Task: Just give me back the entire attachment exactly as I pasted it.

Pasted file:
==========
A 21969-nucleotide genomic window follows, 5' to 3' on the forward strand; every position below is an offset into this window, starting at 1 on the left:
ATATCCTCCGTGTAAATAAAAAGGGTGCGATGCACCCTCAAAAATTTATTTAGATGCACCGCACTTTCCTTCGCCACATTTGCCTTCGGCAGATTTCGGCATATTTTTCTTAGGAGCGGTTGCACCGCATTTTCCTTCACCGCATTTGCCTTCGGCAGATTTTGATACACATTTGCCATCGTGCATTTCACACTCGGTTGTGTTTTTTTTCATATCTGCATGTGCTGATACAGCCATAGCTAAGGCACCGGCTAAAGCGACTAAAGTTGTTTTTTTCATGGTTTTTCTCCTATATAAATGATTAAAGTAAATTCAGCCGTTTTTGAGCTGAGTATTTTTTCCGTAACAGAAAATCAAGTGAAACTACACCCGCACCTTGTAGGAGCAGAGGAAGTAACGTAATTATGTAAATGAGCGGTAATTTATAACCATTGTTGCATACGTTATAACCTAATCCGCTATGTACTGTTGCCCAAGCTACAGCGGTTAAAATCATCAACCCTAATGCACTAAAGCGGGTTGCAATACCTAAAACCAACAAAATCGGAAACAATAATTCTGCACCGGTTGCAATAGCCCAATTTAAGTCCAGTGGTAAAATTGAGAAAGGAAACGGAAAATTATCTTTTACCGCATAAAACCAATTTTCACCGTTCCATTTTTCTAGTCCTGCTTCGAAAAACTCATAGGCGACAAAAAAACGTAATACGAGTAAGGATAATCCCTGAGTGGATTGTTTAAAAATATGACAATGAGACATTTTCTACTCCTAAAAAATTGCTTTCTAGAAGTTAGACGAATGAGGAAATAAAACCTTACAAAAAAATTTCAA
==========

A 21969-nucleotide genomic window follows, 5' to 3' on the forward strand; every position below is an offset into this window, starting at 1 on the left:
ATATCCTCCGTGTAAATAAAAAGGGTGCGATGCACCCTCAAAAATTTATTTAGATGCACCGCACTTTCCTTCGCCACATTTGCCTTCGGCAGATTTCGGCATATTTTTCTTAGGAGCGGTTGCACCGCATTTTCCTTCACCGCATTTGCCTTCGGCAGATTTTGATACACATTTGCCATCGTGCATTTCACACTCGGTTGTGTTTTTTTTCATATCTGCATGTGCTGATACAGCCATAGCTAAGGCACCGGCTAAAGCGACTAAAGTTGTTTTTTTCATGGTTTTTCTCCTATATAAATGATTAAAGTAAATTCAGCCGTTTTTGAGCTGAGTATTTTTTCCGTAACAGAAAATCAAGTGAAACTACACCCGCACCTTGTAGGAGCAGAGGAAGTAACGTAATTATGTAAATGAGCGGTAATTTATAACCATTGTTGCATACGTTATAACCTAATCCGCTATGTACTGTTGCCCAAGCTACAGCGGTTAAAATCATCAACCCTAATGCACTAAAGCGGGTTGCAATACCTAAAACCAACAAAATCGGAAACAATAATTCTGCACCGGTTGCAATAGCCCAATTTAAGTCCAGTGGTAAAATTGAGAAAGGAAACGGAAAATTATCTTTTACCGCATAAAACCAATTTTCACCGTTCCATTTTTCTAGTCCTGCTTCGAAAAACTCATAGGCGACAAAAAAACGTAATACGAGTAAGGATAATCCCTGAGTGGATTGTTTAAAAATATGACAATGAGACATTTTCTACTCCTAAAAAATTGCTTTCTAGAAGTTAGACGAATGAGGAAATAAAACCTTACAAAAAAATTTCAA